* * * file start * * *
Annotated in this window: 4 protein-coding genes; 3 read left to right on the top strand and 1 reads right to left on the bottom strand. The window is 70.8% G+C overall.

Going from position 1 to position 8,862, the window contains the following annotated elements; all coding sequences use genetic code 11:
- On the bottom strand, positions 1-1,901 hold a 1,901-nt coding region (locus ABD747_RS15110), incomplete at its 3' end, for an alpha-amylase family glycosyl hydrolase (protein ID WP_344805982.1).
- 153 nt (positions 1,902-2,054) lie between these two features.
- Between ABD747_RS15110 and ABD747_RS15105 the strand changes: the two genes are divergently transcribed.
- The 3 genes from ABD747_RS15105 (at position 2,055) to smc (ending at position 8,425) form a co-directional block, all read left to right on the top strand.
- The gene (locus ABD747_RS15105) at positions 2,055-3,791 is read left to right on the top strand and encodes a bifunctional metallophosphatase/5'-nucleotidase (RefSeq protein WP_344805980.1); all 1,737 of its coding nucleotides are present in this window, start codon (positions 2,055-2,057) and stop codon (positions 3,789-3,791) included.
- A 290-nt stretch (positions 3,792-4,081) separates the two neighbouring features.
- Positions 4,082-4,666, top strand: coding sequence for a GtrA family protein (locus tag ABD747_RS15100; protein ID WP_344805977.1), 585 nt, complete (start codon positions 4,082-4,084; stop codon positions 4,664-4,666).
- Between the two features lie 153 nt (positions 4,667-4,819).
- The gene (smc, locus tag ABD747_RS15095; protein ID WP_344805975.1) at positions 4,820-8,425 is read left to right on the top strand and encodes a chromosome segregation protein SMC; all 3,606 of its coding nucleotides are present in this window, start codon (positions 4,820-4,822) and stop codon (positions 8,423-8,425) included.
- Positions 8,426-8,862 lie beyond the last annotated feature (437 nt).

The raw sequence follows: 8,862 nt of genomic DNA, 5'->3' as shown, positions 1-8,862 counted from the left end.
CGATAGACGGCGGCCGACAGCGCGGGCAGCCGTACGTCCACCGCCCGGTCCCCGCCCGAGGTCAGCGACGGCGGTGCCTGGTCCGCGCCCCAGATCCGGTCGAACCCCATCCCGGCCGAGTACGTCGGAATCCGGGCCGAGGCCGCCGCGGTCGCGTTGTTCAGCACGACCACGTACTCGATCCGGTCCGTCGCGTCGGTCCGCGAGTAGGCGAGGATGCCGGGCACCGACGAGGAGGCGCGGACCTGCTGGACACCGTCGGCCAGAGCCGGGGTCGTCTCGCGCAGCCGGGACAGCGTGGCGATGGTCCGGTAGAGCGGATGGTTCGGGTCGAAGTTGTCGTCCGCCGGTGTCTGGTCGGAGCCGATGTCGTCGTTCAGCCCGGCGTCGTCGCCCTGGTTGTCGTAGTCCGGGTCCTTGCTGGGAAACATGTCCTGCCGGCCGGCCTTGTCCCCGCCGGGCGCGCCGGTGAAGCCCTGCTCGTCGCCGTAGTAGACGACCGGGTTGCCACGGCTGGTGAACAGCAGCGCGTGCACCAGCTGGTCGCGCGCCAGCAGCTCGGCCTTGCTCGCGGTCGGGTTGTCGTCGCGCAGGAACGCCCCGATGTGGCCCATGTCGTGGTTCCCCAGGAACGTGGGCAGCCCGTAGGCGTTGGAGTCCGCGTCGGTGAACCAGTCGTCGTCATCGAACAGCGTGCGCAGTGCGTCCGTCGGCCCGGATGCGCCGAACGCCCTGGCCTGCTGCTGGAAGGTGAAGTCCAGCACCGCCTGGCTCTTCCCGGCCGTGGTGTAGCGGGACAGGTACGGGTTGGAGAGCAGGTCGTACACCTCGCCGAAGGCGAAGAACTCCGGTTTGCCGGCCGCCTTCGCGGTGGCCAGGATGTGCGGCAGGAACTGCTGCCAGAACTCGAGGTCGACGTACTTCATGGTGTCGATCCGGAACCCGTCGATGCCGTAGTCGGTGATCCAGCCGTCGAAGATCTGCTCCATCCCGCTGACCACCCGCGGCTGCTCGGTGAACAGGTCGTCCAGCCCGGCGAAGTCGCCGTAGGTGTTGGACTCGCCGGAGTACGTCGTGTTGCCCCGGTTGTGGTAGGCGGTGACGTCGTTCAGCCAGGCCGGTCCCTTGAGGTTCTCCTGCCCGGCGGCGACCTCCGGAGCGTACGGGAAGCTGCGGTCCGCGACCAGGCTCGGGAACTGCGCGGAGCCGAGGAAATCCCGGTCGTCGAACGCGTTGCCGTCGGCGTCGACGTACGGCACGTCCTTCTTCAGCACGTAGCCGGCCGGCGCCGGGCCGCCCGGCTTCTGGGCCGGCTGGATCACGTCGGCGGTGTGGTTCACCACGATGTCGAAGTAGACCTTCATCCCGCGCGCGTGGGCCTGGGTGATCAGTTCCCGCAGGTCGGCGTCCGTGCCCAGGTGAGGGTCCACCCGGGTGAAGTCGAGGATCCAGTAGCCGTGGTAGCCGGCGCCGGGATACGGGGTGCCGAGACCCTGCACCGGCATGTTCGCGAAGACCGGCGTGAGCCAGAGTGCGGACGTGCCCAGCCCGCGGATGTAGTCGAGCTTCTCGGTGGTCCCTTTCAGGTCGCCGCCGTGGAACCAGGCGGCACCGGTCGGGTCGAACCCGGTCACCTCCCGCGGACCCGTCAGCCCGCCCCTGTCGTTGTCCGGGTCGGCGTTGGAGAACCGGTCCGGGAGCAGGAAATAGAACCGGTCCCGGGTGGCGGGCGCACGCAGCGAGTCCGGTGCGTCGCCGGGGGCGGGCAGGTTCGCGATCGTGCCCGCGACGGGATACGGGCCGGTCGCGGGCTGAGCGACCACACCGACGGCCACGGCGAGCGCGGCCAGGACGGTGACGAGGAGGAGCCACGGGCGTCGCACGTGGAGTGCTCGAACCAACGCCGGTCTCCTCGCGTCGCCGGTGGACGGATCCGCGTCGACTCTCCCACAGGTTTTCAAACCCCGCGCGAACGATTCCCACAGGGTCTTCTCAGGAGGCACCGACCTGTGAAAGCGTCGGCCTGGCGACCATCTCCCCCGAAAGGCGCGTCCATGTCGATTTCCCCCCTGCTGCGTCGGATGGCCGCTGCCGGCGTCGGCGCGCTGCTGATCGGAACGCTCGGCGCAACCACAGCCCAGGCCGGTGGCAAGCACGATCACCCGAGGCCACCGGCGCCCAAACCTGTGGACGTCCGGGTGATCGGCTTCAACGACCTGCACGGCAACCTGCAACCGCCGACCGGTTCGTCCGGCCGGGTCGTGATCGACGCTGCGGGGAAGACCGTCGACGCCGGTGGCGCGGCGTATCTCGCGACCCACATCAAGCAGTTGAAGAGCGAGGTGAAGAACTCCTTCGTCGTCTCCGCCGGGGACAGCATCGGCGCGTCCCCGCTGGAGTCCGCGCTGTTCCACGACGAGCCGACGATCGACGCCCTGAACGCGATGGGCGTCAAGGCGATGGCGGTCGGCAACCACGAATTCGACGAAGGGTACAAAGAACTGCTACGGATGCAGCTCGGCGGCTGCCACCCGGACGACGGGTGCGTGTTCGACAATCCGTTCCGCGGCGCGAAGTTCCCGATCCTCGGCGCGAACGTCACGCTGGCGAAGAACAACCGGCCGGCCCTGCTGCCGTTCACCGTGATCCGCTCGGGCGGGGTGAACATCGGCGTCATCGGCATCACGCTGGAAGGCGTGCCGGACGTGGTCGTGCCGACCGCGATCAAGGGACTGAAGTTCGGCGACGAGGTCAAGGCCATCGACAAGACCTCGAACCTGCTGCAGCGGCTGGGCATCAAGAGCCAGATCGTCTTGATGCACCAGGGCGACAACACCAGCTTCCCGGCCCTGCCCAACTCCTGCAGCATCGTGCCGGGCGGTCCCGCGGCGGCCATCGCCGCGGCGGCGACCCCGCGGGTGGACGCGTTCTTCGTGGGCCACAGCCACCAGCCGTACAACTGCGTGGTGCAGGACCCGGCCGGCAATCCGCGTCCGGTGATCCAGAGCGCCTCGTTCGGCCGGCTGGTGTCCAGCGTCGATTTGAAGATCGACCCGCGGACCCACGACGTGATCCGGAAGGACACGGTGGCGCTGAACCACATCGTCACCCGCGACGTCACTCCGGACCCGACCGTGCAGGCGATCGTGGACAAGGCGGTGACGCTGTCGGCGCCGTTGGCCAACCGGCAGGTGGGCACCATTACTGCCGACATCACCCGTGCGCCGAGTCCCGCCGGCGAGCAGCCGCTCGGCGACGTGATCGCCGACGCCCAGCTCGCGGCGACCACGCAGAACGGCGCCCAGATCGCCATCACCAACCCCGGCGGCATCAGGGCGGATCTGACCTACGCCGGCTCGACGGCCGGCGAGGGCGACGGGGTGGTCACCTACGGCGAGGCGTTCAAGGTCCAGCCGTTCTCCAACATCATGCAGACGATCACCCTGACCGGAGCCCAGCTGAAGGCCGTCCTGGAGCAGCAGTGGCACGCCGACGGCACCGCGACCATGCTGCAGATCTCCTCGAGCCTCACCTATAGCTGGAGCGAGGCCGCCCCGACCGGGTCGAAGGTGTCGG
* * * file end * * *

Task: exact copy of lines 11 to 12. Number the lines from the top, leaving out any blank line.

- The gene (smc, locus tag ABD747_RS15095; protein ID WP_344805975.1) at positions 4,820-8,425 is read left to right on the top strand and encodes a chromosome segregation protein SMC; all 3,606 of its coding nucleotides are present in this window, start codon (positions 4,820-4,822) and stop codon (positions 8,423-8,425) included.
- Positions 8,426-8,862 lie beyond the last annotated feature (437 nt).